Molecular MRI approaches to the detection of CNS inflammation.
Sibson NR., Anthony DC., van Kasteren S., Dickens A., Perez-Balderas F., McAteer MA., Choudhury RP., Davis BG.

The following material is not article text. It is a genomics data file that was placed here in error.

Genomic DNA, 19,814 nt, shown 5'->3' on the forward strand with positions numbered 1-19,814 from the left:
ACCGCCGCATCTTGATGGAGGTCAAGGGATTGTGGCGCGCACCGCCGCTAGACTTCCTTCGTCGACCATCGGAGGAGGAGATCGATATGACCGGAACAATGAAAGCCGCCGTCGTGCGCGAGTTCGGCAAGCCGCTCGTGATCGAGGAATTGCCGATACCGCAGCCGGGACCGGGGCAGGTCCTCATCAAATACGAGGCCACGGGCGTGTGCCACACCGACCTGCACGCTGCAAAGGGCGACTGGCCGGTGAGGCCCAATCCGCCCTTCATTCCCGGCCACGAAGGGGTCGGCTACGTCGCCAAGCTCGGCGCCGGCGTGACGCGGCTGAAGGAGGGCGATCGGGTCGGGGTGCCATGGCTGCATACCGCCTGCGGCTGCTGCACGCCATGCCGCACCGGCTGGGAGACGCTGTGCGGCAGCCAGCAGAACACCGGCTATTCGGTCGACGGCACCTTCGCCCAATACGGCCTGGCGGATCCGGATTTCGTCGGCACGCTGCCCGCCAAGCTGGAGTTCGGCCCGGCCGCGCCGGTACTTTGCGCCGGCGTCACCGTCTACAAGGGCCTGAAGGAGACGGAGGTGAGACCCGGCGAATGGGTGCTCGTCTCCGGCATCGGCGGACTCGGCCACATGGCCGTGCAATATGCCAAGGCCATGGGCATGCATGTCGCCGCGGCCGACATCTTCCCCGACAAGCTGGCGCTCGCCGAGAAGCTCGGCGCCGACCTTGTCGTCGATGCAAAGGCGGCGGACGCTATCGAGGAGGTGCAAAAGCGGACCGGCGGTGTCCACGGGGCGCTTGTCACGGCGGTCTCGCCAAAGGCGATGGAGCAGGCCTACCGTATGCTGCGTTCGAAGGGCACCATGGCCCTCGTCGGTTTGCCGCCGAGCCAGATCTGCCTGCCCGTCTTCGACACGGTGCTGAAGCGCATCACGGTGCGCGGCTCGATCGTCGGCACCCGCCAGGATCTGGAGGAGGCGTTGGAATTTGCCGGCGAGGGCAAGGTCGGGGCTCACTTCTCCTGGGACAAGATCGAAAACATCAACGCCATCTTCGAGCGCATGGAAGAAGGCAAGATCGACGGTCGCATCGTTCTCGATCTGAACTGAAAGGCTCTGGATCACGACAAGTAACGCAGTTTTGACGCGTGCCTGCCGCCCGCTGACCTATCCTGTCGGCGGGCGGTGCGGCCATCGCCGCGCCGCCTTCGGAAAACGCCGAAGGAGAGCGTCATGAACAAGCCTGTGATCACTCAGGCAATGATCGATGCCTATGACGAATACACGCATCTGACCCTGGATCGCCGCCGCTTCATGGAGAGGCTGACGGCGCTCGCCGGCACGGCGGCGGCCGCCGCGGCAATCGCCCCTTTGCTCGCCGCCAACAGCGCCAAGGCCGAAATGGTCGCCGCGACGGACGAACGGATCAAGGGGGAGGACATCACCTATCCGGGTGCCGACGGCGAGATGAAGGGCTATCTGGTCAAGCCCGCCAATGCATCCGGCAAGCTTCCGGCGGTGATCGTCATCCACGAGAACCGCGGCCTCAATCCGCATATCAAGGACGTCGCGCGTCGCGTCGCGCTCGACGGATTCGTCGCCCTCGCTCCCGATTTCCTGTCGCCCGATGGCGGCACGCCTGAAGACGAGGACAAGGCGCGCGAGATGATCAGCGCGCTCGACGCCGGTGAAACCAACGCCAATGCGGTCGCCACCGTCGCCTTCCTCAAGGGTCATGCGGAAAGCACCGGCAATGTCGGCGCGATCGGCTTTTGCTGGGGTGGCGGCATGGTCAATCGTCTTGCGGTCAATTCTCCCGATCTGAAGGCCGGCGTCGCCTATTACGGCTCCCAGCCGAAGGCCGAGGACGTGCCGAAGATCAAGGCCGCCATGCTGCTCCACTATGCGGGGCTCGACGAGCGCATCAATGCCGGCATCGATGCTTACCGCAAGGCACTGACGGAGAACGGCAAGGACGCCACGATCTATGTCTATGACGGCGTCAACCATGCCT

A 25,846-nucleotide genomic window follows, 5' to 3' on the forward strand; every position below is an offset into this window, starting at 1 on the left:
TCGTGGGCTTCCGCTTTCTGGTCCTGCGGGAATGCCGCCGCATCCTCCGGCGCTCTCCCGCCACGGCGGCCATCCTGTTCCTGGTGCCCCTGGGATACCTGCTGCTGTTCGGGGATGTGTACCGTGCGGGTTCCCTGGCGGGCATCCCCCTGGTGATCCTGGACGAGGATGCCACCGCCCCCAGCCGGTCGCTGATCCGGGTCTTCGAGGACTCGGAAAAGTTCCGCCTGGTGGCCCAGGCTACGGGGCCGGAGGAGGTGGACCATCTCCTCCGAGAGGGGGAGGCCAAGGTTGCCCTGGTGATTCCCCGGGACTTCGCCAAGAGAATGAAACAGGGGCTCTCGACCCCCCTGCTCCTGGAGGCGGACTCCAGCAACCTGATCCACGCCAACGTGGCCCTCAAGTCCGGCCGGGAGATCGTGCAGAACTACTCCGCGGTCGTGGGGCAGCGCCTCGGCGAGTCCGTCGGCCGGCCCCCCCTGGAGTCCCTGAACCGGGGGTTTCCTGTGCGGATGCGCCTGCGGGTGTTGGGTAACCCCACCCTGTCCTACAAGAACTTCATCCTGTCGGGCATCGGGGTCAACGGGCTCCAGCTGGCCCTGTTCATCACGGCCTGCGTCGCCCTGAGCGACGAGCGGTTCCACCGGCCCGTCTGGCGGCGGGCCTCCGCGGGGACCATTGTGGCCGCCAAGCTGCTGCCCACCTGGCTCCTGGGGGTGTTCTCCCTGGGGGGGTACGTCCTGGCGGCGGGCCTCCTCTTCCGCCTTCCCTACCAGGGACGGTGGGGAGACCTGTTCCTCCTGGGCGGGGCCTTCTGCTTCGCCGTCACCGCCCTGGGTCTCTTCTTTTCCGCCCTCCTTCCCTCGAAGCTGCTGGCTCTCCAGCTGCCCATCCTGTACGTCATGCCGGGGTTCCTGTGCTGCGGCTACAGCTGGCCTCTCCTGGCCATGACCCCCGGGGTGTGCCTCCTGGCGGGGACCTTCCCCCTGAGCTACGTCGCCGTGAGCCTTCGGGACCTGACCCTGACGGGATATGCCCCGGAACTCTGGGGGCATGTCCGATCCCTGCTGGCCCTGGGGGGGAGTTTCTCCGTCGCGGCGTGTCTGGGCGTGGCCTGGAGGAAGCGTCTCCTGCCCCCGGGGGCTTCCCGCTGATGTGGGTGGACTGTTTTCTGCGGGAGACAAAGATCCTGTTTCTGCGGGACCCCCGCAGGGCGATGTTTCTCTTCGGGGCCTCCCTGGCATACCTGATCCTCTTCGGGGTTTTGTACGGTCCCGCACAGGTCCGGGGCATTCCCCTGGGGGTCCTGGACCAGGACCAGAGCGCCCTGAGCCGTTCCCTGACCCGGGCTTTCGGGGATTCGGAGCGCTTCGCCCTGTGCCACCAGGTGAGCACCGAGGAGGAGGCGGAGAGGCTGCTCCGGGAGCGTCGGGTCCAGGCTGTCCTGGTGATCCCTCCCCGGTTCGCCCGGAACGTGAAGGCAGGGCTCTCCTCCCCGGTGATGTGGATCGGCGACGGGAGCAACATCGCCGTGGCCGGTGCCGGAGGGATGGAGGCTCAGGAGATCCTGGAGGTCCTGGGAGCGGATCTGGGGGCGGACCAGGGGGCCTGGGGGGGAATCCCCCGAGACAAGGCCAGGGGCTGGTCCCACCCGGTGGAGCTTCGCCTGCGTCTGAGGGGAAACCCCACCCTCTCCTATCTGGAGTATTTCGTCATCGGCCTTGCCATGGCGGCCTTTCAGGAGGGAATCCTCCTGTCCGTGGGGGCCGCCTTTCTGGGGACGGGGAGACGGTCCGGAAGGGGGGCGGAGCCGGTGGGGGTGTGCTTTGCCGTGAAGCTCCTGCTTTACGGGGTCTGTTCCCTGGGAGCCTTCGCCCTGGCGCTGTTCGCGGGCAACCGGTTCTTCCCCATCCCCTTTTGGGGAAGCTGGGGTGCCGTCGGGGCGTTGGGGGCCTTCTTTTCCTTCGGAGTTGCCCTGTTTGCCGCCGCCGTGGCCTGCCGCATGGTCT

Inflammation is a key component of many neurological diseases, yet our understanding of the contribution of these processes to tissue damage remains poor. For many such diseases, magnetic resonance imaging (MRI) has become the method of choice for clinical diagnosis. However, many of the MRI parameters that enable disease detection, such as passive contrast enhancement across a compromised blood-brain barrier, are weighted towards late-stage disease. Moreover, whilst these methods may report on disease severity, they are not able to provide information on either disease activity or the underlying molecular processes. There is a need, therefore, to develop methods that enable earlier disease detection, potentially long before clinical symptoms become apparent, together with identification of specific molecular processes that may guide specific therapy. This chapter describes the methodology for the synthesis and validation of two novel, functional MRI-detectable probes, based on microparticles of iron oxide (MPIO), which target endothelial adhesion molecules. These contrast agents enable the detection of acute brain inflammation in vivo, at a time when pathology is undetectable by conventional MRI. Such molecular MRI methods are opening new vistas for the acute diagnosis of CNS disease, together with the possibility for individually tailored therapy and earlier, more sensitive assessment of the efficacy of novel therapies.